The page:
On Monday, January 26, 2015, HIMSS sent the House Energy and Commerce Committee leadership and other sponsoring Representatives sponsoring last year’s telehealth legislation a letter expressing support for and making recommendations on draft legislation titled: Advancing Telehealth Opportunities in Medicare. The draft bill released January 14th and a HIMSS summary follows:
- Within 4 years, HHS will implement methodology to cover and pay for telehealth services under Medicare part A and B. In developing changes, the Secretary should consider factors that would reduce overall costs such as bundled payments and reforms to the Medicare fee for service program.
- CMS will be tasked to evaluate the potential costs of these changes, and inclusion of telehealth services may not result an increase in overall program expenditures.
- The Secretary may waive any restriction on eligible originating sites, geographic limitations or any limitations on type of healthcare provide who will furnish services.
- The Secretary of HHS will propose a list of covered telehealth services, considering the following use cases:
- Unmet Service Needs (Requesting input on definition or how this criteria would be satisfied)
- Substitute for an in-person visit
- Reduce readmissions and other costly services (Requesting input…by what standard and how would this be satisfied?)
- Services that would allow patient to be moved to a lower level of care (including home health)
- Definition of telehealth services will be amended to allow store and forward technologies in demonstration projects or models.
- State medical board compacts should collaborate to agree upon licensure rules to allow cross-state practice.
HIMSS letter to Congress made a list of specific recommendation and can be viewed here.
HIMSS also signed on to a multi-stakeholder group of associations letter dated January 26, 2015, making recommendation on the telehealth legislation and remote patient monitoring to the House Energy and Commerce Health Subcommittee 21st Century Cures Initiative. The multi-stakeholder group of associations included: ACT-The App Association, American Telemedicine Association, the Association of Clinicians for the Underserved, Baxter Corporation, NTCA–The Rural Broadband Association, Panasonic Corporation of North America, Personal Connected Health Alliance, Intel, Qualcomm, Telecommunications Industry Association, and Underwriters Laboratories. The multi-stakeholder group of associations’ letter can be viewed here.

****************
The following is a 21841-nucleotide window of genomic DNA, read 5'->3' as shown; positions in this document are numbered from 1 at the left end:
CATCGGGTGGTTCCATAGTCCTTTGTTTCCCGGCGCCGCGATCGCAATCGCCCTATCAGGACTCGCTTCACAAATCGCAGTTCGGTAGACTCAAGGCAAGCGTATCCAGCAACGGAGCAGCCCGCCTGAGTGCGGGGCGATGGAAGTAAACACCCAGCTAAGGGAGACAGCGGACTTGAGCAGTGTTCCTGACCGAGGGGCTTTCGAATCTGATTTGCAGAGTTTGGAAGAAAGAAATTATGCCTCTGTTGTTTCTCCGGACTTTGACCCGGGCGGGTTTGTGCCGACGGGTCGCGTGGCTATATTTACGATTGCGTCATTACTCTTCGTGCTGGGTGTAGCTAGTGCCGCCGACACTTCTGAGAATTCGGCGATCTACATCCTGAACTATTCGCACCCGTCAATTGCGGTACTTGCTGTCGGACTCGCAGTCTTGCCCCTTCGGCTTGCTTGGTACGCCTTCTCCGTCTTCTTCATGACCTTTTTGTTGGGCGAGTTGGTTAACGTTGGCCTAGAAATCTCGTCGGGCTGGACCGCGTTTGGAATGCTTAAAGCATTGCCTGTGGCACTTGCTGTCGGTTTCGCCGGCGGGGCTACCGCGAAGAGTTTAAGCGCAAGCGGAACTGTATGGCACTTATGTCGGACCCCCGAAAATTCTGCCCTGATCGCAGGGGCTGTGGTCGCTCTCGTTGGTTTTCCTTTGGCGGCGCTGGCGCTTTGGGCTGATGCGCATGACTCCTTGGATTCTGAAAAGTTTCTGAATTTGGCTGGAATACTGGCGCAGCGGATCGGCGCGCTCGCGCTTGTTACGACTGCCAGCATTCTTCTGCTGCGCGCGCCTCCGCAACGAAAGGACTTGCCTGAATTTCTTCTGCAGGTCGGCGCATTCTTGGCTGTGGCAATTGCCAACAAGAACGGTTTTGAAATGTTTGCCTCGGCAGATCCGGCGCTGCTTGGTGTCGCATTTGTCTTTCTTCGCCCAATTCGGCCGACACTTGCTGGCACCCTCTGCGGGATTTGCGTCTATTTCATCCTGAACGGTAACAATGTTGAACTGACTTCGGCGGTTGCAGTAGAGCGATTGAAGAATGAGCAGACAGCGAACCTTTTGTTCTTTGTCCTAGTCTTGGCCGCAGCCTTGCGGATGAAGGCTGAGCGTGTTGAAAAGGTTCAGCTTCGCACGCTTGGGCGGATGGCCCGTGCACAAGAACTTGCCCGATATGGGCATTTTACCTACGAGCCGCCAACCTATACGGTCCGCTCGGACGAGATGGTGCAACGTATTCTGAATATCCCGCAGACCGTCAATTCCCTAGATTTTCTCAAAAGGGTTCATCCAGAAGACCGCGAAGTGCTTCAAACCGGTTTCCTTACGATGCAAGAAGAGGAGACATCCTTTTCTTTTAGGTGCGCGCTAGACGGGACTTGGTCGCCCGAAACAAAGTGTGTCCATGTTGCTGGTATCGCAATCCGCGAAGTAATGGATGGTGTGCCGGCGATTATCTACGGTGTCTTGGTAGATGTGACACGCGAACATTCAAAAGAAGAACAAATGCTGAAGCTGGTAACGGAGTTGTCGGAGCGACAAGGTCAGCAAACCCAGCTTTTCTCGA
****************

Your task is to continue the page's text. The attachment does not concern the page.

HIMSS also signed onto another multi-stakeholder letter to the Senate lead by the U.S. Chamber of Commerce expressing support for the Cybersecurity Information Sharing Act (S.2588 in last congress and H.R.234 in current Congress). The U.S. Chamber of Commerce letter can be viewed here.
At end of the 113th Congress the House and Senate passed the Cybersecurity Act (S. 1353) which was signed into law on December 18th, 2014. The bill authorized the Department of Commerce to facilitate and support the development of voluntary standards to reduce cyber risks to critical infrastructure and requires the Office of Science and Technology Policy to develop a Federal cybersecurity research and development plan. It also paves the way for a cybersecurity public private partnership between the private sector and government. The Senate passed a bill to update the Federal Information Security Management Act (FISMA) (S. 2521), that governs federal government information security. S. 2521, the Federal Information Security Modernization Act of 2014.
Additionally, the Senate passed the National Cybersecurity Protection Act (S. 2519) sponsored by Sen. Tom Carper (D-DE), which is the Senate’s version of a House bill H.R. 3696, the National Cybersecurity and Critical Infrastructure Protection Act (NCCIP). The Senate also passed H.R. 2952 the Cybersecurity Workforce Assessment Act amends the Homeland Security Act of 2002 and requires the Department of Homeland Security to(1) assess its cybersecurity workforce and (2) develop a comprehensive workforce strategy to enhance the readiness, capacity, training, recruitment, and retention of its cybersecurity workforce.
Three other cybersecurity bills were introduced but did not pass the last Congress.
- S. 2588 Cyber Information Sharing Act of 2014 was introduced by Senator Dianne Feinstein (D-CA).
- H.R.624 Cyber Intelligence Sharing and Protection Actwas introduced by Representative Mike Rogers (R-MI) on February 13, 2013.
- S. 1180 - Medicare Data Access for Transparency and Accountability Act was introduced by Senator Chuck Grassley (R-IA) on June 18, 2013.
In the current Congress, a House version of the bill is H.R.234 Cyber Intelligence Sharing and Protection Act, ssponsored by Rep. Dutch Ruppersberger (D-MD-2) January 8, 2015.